The Case for Being Inefficiently Effective

Efficiency and effectiveness are very different things. You can teach yourself the most efficient way to pedal a bicycle, but you won’t get anywhere if the chain isn’t connected. People and companies find themselves in situations like this often. You’re busy. You’re working hard. You’re stuck in a rut.

Chances are you need to reassess your goalsfind more productive uses of your time, or if you’re the leader of an organization, you might need to restructure. (No, I don’t mean layoffs.)

Oddly enough, effective teams can thrive within an inefficient corporate structure. Yes, you read that correctly. Inefficiency can breed success.

Take Expedia as an example, a company that was recently profiled in Bloomberg BusinessweekThis internet travel company grew by acquisition and owns a handful of competing sites that all offer the same hotel and flight inventory. On paper, it made sense to unify the operations of all these websites: Develop a new feature for one site and push it out to all of them. In practice, innovation within the company ground to a halt, the websites broke often, and the company foundered.

Expedia pulled itself out of the muck by giving each site a dedicated technology and marketing team. Each of the brands sets its own course and competes directly with one another. Efficiency (or maybe just the appearance of efficiency) was traded for speed and innovation. Maybe most important of all, the people behind each brand have pride of ownership and their own identity.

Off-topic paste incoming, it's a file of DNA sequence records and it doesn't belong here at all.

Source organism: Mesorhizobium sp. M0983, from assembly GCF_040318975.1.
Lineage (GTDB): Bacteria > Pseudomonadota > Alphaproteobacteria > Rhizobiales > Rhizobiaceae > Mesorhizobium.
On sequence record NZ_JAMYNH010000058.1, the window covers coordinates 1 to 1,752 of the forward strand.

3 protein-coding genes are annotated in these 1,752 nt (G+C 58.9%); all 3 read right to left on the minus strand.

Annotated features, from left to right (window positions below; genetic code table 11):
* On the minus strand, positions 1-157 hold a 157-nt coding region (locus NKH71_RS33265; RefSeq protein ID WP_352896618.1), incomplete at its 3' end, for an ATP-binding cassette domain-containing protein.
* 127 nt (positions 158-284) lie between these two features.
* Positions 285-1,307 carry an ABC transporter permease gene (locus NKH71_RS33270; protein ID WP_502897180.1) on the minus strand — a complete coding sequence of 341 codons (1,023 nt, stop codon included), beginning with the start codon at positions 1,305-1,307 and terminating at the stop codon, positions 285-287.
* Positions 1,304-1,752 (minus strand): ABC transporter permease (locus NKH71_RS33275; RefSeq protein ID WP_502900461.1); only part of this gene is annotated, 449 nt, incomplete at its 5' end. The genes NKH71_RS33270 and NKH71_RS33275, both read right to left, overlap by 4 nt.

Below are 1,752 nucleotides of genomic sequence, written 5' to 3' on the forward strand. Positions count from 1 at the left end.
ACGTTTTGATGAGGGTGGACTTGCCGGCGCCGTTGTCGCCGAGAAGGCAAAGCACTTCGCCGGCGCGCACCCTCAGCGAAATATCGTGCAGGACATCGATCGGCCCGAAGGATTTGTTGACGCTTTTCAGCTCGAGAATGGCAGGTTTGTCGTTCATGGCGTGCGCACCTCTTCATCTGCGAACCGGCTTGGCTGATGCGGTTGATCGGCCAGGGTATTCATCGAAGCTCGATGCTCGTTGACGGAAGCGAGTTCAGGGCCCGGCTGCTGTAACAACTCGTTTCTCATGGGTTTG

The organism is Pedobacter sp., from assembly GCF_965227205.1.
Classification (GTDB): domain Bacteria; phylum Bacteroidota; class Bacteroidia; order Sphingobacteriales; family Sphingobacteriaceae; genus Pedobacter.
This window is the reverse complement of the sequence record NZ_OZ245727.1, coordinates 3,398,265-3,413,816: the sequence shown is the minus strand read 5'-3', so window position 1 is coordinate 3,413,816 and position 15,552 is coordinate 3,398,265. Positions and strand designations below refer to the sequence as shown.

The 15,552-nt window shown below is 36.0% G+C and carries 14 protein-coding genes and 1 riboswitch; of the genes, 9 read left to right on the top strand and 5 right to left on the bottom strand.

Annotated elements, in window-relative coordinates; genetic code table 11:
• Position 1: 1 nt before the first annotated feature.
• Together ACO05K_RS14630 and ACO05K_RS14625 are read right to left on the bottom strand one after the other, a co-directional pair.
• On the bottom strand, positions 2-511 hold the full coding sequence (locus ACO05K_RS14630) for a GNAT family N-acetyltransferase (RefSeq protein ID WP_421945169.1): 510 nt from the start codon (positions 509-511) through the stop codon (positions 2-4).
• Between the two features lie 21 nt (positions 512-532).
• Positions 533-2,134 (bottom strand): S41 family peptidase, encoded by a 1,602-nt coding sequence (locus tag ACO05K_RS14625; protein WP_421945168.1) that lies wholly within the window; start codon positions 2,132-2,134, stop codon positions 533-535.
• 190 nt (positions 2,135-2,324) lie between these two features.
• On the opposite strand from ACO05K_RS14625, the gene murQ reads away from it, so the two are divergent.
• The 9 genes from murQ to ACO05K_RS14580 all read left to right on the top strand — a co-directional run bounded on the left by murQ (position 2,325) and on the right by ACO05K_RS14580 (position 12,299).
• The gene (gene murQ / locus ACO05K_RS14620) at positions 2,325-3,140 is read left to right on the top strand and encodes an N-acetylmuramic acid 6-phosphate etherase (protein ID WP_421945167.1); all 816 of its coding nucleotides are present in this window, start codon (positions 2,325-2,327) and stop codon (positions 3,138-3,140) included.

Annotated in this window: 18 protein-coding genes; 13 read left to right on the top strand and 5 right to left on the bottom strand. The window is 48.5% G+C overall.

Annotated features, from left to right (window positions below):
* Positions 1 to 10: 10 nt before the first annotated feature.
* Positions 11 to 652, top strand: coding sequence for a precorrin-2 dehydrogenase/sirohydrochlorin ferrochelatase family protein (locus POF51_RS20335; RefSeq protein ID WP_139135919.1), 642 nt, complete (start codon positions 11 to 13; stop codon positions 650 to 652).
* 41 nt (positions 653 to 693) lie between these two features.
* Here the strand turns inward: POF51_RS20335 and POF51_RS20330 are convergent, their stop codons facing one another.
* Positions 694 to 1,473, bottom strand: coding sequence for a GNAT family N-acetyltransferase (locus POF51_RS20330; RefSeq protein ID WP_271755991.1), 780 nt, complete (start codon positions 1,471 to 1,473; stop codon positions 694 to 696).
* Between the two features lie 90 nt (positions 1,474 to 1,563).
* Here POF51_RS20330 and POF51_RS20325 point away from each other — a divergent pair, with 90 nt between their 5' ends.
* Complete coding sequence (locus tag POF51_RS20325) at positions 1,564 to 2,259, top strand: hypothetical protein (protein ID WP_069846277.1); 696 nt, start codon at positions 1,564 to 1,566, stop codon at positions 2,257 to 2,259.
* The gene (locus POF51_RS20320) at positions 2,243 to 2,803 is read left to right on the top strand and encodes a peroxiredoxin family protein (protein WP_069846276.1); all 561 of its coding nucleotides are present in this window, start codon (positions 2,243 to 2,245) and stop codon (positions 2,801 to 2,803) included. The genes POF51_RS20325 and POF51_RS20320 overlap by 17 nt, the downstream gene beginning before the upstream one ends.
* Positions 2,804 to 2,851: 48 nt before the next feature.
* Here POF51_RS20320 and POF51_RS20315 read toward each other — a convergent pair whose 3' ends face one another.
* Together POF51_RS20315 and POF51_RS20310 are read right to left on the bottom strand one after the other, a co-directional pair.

Expedia’s success was no fluke. Great business leaders have acknowledged that ownership and effectiveness are more important than efficiency. Here’s what Marc Andreessen, a Silicon Valley venture capitalist, suggests for redesigning an organization after its growth has flattened out:

“A great general rule of thumb for this kind of organizational redesign is that you want to tolerate overlap. So each product division has its own QA team — so what? Your division heads — who are now your best people — will be able to move so much faster that way that it’s worth it.” 

So how can we be more effective leaders? By stripping away layers of management and bureaucracy. By constructing self-sufficient teams. By empowering our people to get things done.